A single loaf french bread is one of the most versatile and easiest loaves to learn. If you are just setting out on a bread baking journey, give this fluffy interior/crispy exterior classic a try.
Almost any American grocery store has a rack of those horrible “french” bread loaves. You know what I’m talking about–as big as two footballs end to end, soft and flavorless. Plus the amount of preservatives and dough stabilizers they contain are enough to make you wonder if bread really is hard to make.
Bread is simple and the ingredient list should be too.
Is this an authentic french bread recipe?
Absolutely not. The term “french bread” is actually an American idea anyway. The traditional French breads like baguette and brioche are classics that this soft loaf just can’t touch.
What you’ll need for this single loaf french bread:
- Flour (bread flour or all purpose, but I used all purpose here)
- Yeast (I used active dry but I’ll give you subs for instant in a minute)
- Sea salt
- Warm water
Is a stand mixer necessary for this recipe?
No not at all. Just use a bowl, spoon and good old elbow grease. You’ll need to mix and knead close to double the length of time specified for a stand mixer.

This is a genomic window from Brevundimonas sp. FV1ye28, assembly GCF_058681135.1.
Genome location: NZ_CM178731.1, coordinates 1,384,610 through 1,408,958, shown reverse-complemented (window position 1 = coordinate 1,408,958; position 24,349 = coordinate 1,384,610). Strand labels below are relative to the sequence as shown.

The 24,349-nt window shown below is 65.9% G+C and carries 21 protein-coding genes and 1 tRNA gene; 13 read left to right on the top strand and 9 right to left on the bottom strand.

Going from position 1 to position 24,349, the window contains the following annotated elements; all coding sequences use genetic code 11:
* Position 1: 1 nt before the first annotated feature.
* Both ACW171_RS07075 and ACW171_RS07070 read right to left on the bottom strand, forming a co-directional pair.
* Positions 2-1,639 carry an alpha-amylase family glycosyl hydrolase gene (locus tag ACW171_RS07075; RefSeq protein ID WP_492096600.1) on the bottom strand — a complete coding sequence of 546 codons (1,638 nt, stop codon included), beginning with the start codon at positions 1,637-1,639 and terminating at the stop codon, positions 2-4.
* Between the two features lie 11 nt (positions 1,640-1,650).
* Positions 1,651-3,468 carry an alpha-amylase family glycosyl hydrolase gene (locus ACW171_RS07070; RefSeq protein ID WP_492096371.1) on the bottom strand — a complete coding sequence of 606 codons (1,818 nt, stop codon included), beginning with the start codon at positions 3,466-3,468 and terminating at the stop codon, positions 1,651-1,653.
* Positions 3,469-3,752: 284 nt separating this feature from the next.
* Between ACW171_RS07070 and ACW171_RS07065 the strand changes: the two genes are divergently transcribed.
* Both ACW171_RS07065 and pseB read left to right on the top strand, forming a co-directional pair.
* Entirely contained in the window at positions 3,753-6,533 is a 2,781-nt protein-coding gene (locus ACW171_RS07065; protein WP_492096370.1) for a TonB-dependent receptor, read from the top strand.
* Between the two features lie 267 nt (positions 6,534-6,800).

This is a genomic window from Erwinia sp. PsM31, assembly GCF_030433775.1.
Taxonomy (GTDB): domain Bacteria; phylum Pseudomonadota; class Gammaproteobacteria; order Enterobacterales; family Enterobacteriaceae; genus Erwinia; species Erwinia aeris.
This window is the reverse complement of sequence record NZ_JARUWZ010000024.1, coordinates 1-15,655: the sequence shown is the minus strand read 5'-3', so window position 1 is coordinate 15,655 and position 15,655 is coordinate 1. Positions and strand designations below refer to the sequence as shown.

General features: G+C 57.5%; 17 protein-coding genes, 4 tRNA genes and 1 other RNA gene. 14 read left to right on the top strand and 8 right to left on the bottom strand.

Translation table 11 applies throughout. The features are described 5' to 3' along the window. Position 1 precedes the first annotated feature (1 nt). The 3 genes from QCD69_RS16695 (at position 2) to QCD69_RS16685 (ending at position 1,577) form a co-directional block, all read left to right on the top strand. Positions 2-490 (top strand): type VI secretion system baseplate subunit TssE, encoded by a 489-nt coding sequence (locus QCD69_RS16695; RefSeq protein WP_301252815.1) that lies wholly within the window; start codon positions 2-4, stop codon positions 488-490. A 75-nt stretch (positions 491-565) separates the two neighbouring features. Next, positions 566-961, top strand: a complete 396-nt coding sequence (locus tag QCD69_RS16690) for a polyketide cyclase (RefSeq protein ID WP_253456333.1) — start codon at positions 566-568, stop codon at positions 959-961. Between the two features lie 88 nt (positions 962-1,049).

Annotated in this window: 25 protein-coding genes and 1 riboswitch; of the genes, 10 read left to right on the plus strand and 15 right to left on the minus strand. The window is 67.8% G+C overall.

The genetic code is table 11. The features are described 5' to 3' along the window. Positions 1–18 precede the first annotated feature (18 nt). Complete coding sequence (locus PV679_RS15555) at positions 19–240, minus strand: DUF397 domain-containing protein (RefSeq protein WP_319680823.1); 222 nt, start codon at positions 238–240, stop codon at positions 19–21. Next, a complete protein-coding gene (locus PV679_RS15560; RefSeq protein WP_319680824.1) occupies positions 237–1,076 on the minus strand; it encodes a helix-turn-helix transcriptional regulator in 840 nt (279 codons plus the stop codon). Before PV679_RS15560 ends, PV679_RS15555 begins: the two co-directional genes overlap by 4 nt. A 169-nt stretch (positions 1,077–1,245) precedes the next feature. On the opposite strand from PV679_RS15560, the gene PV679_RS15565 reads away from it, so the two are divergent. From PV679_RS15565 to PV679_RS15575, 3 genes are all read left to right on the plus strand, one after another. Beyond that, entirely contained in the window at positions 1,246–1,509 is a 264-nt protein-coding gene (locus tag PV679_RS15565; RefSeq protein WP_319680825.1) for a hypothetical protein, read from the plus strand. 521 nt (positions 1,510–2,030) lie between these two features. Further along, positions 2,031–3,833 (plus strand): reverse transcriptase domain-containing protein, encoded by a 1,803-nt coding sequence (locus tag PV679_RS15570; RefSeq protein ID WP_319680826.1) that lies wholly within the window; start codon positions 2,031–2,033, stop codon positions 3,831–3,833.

How to make single loaf french bread
Mix everything together in your stand mixer or bowl except the last 1/4 cup of flour.
Mix until starting to get smooth, then let the dough sit for a few minutes to hydrate the flour.
Knead the dough by hand then transfer to an oiled bowl to double. Watch the bread and not the clock.
Shape the risen dough into a 14 inch oval to roll up for shaping.
Pinch the seam closed and place it seam side down on your baking tray.
Let it rise slightly, then cut three or four slashes in the top.
What’s the water in the oven for when baking french bread?
Steam helps make the crust on the bread. Make sure to add the pan of water to the oven in time to get it steaming before the bread goes in.
Add hot water to the pan to speed things along and keep the oven door closed to hold the steam in during baking.
Why did my french bread not rise?